Is automation really the solution to human error?
Paul Barrett, Chief Technology Officer, Enterprise, NETSCOUT, writes for Digital Bulletin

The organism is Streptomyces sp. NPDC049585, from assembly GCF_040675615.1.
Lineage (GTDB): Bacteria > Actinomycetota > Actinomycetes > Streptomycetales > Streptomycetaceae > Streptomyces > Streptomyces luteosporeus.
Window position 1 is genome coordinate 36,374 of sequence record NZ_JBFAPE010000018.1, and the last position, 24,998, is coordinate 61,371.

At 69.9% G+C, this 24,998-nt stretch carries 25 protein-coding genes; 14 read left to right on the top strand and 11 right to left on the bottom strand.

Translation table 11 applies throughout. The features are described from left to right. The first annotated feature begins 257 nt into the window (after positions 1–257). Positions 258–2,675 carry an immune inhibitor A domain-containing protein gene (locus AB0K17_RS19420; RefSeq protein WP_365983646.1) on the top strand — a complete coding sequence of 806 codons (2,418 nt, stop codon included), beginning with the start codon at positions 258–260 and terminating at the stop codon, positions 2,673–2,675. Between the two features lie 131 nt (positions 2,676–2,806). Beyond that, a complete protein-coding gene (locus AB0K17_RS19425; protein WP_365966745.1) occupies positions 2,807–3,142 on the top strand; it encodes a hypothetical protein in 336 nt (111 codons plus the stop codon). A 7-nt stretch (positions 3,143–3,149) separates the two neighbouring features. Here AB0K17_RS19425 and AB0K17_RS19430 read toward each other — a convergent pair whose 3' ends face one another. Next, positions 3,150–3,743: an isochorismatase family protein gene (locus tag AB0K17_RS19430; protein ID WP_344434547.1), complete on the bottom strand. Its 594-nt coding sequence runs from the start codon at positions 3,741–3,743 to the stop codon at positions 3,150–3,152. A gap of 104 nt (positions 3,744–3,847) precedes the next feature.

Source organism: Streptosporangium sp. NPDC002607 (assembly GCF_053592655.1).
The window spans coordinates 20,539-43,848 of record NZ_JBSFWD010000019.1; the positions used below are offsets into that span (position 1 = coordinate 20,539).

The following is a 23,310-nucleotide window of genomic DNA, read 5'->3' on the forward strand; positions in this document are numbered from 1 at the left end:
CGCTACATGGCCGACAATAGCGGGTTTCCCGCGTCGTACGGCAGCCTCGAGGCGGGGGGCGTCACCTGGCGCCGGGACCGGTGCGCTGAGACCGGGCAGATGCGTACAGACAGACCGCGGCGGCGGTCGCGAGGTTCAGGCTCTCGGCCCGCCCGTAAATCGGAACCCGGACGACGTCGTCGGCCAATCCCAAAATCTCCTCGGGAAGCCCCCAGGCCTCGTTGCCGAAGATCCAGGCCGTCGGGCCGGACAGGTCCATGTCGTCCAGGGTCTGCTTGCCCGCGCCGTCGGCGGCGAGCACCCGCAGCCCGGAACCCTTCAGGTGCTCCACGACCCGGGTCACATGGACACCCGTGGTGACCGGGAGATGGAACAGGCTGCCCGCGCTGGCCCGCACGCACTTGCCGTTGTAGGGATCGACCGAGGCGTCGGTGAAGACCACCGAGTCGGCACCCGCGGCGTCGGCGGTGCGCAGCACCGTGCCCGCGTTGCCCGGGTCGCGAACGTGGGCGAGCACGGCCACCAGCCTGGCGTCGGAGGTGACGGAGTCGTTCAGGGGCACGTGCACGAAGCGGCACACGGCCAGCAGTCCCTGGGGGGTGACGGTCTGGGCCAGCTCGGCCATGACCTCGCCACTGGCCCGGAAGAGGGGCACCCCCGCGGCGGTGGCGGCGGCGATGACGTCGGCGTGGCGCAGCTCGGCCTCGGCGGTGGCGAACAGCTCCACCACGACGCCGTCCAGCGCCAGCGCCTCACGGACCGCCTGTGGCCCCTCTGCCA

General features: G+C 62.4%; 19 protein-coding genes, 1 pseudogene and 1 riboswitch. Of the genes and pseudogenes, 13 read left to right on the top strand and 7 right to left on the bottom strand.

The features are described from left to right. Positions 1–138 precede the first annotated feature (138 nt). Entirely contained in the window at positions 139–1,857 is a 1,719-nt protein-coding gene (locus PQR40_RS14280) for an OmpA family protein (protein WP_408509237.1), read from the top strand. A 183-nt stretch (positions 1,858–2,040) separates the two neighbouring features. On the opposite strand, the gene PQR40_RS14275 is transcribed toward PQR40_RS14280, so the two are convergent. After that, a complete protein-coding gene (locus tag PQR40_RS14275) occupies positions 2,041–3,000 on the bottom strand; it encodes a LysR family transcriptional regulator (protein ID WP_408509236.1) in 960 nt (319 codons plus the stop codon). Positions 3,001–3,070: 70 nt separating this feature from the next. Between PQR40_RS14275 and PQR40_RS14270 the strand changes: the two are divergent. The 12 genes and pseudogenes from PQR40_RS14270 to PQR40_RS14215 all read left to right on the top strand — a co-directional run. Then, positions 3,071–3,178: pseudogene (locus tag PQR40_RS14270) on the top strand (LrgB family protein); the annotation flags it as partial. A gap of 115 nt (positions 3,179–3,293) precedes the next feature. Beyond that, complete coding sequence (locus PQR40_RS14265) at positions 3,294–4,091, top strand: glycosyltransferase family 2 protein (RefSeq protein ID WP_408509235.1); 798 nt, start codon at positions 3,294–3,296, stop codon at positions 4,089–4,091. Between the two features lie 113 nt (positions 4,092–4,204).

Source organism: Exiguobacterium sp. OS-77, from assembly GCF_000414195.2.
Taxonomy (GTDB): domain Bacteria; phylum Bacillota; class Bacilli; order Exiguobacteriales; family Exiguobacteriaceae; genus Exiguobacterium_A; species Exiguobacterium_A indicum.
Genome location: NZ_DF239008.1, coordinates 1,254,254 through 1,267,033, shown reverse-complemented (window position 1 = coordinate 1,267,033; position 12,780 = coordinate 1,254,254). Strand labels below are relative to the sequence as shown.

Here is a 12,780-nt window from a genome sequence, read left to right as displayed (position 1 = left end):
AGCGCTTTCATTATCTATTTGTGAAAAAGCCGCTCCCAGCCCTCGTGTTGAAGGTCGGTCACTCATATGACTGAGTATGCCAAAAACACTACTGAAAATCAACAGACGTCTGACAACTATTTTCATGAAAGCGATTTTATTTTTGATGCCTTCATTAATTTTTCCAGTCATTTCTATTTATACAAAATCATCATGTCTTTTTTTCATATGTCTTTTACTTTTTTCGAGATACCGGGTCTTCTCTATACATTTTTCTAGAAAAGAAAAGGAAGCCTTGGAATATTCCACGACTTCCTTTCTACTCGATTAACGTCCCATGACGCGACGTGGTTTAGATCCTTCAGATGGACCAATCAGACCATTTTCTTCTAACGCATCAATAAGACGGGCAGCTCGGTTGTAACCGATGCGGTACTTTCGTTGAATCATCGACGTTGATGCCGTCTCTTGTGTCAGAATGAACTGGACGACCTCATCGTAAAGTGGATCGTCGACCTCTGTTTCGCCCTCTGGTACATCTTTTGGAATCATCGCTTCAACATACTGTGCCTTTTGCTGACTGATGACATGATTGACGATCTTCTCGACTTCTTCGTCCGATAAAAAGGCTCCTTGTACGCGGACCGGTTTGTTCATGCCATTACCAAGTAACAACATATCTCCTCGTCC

For years, automation has been heralded as the final solution to IT's most troublesome puzzle: human error. Although the benefits of automation are indeed significant, it also brings its challenges. Of course, automation has been shown to successfully save time for humans and allow that time and energy to be focused elsewhere. However, the assumption that because these processes have been automated, they are now free of human error is a dangerous one. After all, the automated system was built by a human, and it obeys the commands given to it by its human creators. Therefore, any instructions provided via the user interface, a configuration file, or script will be carried out by the system, even if they are erroneous. The solution is ensuring that all systems are monitored by building in pervasive observability from the start. Human error at the source Automation allows us to build and operate systems with enormous scale and complexity. It allows enterprises to respond to opportunities and threats in their business environment with speed and agility. These kinds of tasks would take a human a very long time to complete, but an automated system can run continuously and quickly in the background. A simple example of an automated system is a Microsoft Excel spreadsheet. Faced with a vast table of figures, you could do calculations by hand, adding up all the rows and columns and multiplying or dividing them as needed. You could put these findings into a table or graph and even go further to perform "what if" analyses again and again. This effort would take a human a long time, but it would take the humble spreadsheet a matter of microseconds.